Jutes Templo, full-time owner of Gino’s Brick Oven Pizza and Cello’s Doughnuts and part-time chocolatier, proves that he can do more than fold dough into different shapes. From the inventor of the Speculoos salami comes another revolution: the chocolate chicharon. The process is simple, but the idea is revolutionary. Large pieces of fresh pork rind are folded into heavy melted chocolate, wrapping the Pinoy delicacy in a rich bittersweet coat without losing any of that salty crunch. The result is a sweet-versus-salty battle where creamy chocolate paves way to the crispy-sticky savor of chicharon, before coming together harmoniously in the end.

Gino’s Brick Oven Pizza is at Katipunan Avenue, Quezon City.



6. Royce’s Nama Chocolates (P580)

Everyone waxes poetic over the potato chips, but Royce’s other bestseller (among their long roster of fly-off-the-shelf goods) is their line of Nama Chocolates: fascinating chocolate bricks dusted with more chocolate powder that are so melt-in-your-mouth that after eating them, it almost feels like they weren’t there. Only that deep, bittersweet aftertaste  and the overall fuzzy feelings hint that something magical happened.

The Nama comes in Au Lait, White, Champagne, Mild Cacao, and Bitter.

Royce has branches in Power Plant Mall, Makati City; The Podium, Mandaluyong City; Greenbelt 5, Makati City; Trinoma Mall, Quezon City; Eastwood Mall, Quezon City; and Bonifacio Global City, Taguig; photo from kimonobox.com


7. KitKats

Interestingly enough, it’s not the classic milk chocolate wafers that’s developed a whole cottage industry of KitKat "black markets" in the country. KitKat’s repertoire of flavors includes Orange, Sakura, Blueberry Cheesecake, the much-coveted and hoarded Green Tea, among others.


Mini KitKats (68 calories) sell for P450 per 12-piece pack and P1,200 per box in a stall on the ground floor of Shoppesville, Greenhills. Other "sellers" sell the mini KitKats for P700; photo from Damn Good Food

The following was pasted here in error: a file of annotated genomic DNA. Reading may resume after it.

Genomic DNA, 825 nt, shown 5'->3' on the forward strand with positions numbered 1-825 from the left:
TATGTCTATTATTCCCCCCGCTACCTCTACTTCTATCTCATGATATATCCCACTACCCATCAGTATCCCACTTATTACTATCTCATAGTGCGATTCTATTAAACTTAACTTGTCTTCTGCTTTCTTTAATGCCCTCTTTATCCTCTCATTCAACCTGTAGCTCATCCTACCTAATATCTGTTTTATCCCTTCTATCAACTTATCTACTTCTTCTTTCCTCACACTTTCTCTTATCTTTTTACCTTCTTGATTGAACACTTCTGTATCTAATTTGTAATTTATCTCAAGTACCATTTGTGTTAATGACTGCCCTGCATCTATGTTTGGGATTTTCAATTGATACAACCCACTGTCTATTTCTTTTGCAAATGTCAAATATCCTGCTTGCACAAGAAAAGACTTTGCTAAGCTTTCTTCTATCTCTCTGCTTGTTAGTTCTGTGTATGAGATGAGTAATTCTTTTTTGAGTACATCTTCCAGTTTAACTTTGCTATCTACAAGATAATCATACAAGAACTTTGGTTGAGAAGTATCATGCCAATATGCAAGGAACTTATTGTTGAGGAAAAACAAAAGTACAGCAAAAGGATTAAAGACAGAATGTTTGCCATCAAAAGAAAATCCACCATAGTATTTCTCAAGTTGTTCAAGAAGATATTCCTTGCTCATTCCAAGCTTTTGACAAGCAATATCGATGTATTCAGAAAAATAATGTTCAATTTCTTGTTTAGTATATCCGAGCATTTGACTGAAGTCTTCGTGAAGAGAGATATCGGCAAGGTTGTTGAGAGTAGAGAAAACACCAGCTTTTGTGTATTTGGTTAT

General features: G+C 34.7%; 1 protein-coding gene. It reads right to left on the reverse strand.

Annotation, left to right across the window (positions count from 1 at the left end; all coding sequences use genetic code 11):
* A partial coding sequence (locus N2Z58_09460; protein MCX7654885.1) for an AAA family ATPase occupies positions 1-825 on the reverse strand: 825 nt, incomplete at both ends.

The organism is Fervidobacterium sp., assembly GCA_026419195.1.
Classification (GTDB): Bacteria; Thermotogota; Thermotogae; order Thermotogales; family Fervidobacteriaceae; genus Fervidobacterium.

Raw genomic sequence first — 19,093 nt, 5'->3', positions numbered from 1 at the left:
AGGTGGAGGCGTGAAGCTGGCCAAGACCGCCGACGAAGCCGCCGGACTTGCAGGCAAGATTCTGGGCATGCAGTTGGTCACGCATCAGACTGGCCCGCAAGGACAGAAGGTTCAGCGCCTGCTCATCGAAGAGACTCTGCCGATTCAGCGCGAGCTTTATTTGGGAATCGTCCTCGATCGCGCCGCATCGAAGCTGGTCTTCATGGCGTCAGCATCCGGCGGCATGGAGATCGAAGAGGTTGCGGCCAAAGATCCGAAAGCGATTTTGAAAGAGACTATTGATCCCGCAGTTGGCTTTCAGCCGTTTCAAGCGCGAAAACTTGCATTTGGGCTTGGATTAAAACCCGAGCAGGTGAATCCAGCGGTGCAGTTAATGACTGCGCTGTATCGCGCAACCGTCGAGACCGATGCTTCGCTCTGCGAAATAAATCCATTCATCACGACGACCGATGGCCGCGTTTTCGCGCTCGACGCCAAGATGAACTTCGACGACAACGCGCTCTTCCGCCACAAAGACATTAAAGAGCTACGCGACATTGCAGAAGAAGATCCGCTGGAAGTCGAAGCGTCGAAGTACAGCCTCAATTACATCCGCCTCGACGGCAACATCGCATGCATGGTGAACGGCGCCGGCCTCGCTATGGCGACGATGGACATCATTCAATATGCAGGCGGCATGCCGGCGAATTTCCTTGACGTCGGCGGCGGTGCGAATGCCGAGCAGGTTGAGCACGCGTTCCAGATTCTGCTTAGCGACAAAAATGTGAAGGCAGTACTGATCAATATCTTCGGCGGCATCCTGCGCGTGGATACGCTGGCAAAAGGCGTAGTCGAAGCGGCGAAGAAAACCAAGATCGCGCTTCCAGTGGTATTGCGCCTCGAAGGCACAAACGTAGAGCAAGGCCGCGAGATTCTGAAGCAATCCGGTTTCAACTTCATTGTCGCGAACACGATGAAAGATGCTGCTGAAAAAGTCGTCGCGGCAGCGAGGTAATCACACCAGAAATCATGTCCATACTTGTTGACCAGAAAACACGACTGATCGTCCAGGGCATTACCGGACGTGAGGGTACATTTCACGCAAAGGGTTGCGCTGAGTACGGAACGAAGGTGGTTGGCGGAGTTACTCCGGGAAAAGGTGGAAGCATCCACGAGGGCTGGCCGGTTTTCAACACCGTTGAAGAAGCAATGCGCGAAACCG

8. Rogue Chocolate Stout (P540)

Only one of the many comfort-on-comfort pairings on this list is the Rogue Chocolate Stout, a creamy dark ale with nutty tones from oats, roasted tinge from malt, and velvety shades from real chocolate. Since its release in Japan then later the United States in the early naughties, Chocolate Stout’s bittersweet flavors have been subject to constant reinvention, earning a place in many recipes for dishes and desserts.

Available at Maitre Chocolatier, Jupiter Street, Makati City



9. Choclery’s Manchego Cheese Pralines (P50/each)

Of the many permutations you can make with chocolate, cheese isn’t exactly top of mind. But Manchego’s smooth, buttery profile plays well with svelte chocolate. The pralines are bite-sized: a chocolate shell holds together bursting ganache tinted with that sharp cheese-but only a tint. Choclery’s innovative efforts shows a restraint that only the best artisans are capable of.

Choclery is at Promenade, Greenhills, San Juan.


10. Red Velvet

You say red velvet is your favorite flavor, but do you even know what it’s made of? This sweet treat is traditionally crafted using a mixture of buttermilk, butter, flour, beetroot, and cocoa. Yes, cocoa-the healthier part of chocolate. Some red velvet cakes taste like sweet nothings, but the best ones flaunt that deep undertone of bittersweet chocolate. One such example is No. 1 red velvet cupcake, Karen’s Kitchen whose signature confection (P75/cupcake; P550/cake) has had many fans trekking to her little hideaway in Makati.


Karen’s Kitchen is at 210 Zodiac Street, Palm Village, Makati City; Petron Dasma, EDSA corner Arnaiz Avenue, Dasmariñas Village, Makati City.



Johnny Depp and chocolate. A man other men respect and with a face that girls automatically swoon over, Johnny Depp knows how to look irrestible next to these equally desirable treats. His affair with chocolate was so nice, he had no choice but to do it twice! Whether he’s a sexy gypsy in Chocolat or the wacky chocolatier in Charlie in the Chocolate Factory, Johnny Depp is one person who makes chocolate extra sinful.